{11} Under Terry, a seizure occurs “whenever a police officer accosts an individual and restrains his freedom to walk away.” 392 U.S. at 16, 88 S.Ct. 1868. Our courts have held that a restraint on a person’s freedom, within the meaning of Terry, can result either from the application of physical force or by a showing of authority. Jason L., 2000-NMSC-018, ¶ 15, 129 N.M. 119, 2 P.3d 856 (citing State v. Lopez, 109 N.M. 169, 170, 783 P.2d 479, 480 (Ct.App.1989)). In making our determination, “we consider all of the circumstances surrounding the incident in order to determine whether a reasonable person would have believed that he [or she] was not free to leave.” Id. (alteration in original) (quoted authority omitted). In Jason L. we identified examples of circumstances that might indicate a seizure in a given incident. Such circumstances include “ ‘the threatening presence of several officers, the display of a weapon by an officer, some physical touching of the person of the citizen, or the use of language or tone of voice indicating that compliance with the officer’s request might be compelled.’ ” Id. ¶ 16 (quoting Lopez, 109 N.M. at 170, 783 P.2d at 480).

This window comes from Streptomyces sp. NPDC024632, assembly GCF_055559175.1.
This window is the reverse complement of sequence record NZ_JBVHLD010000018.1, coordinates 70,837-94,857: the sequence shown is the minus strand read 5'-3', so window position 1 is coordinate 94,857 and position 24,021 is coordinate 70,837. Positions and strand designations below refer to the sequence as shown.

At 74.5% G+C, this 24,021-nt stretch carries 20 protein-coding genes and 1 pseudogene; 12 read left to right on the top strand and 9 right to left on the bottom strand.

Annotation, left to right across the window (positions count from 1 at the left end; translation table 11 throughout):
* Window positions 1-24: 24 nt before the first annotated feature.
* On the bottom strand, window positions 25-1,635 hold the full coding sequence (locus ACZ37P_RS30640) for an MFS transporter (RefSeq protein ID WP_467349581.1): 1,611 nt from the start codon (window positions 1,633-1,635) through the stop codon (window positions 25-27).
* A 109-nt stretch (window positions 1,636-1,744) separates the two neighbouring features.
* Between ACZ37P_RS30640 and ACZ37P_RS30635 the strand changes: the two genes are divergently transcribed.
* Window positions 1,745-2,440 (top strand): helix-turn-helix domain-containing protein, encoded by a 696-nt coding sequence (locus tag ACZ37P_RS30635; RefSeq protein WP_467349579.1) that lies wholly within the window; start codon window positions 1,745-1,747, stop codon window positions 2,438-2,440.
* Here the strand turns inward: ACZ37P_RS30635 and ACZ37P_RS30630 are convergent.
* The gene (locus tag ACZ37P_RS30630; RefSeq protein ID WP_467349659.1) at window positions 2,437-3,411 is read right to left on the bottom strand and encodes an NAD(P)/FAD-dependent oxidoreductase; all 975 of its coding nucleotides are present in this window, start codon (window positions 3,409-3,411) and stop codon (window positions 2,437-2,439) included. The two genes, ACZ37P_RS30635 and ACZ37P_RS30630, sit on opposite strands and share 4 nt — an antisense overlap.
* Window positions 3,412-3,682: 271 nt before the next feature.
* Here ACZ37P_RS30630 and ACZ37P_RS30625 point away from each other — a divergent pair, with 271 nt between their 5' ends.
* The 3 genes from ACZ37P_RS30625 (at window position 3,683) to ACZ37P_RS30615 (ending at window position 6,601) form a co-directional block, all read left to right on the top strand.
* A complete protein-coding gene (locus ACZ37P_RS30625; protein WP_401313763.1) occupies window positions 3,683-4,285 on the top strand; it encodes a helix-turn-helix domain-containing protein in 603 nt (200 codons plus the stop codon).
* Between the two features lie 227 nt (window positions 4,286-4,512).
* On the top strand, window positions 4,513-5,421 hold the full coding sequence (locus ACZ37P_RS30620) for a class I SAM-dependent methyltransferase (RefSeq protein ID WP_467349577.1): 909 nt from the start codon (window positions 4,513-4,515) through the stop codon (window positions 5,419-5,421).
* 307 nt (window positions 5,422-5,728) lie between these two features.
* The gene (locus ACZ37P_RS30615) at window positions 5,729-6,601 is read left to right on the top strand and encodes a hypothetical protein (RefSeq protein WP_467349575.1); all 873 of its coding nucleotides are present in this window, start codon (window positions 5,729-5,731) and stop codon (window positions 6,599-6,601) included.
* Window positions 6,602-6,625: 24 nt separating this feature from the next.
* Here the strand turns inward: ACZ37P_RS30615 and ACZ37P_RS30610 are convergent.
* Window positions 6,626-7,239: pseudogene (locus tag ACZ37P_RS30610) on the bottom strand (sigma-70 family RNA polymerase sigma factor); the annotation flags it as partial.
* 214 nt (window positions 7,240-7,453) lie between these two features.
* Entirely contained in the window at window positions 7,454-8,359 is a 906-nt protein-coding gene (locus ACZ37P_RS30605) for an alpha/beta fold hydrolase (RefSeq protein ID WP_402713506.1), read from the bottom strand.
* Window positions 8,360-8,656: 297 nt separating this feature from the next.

{12} Three of these four examples were present in the instant case in the parking lot when the police arrived. Thus, there is no question of a show of authority at the time the detectives drew their weapons and gave orders for people to stop moving. If Defendant had immediately submitted to this show of authority, then he would have been seized at that time and we would apply a reasonable suspicion analysis as of that time. However, Defendant did not immediately submit to Detective Soto’s show of authority; instead, he fled when the officers arrived and eontinued to move away from Detective Soto at a “slow run.”1 Pursuing Defendant with his gun drawn, Detective Soto had to repeat his command for Defendant to stop three or four times before Defendant finally dropped to his knees behind the ear where he threw the drugs and paraphernalia.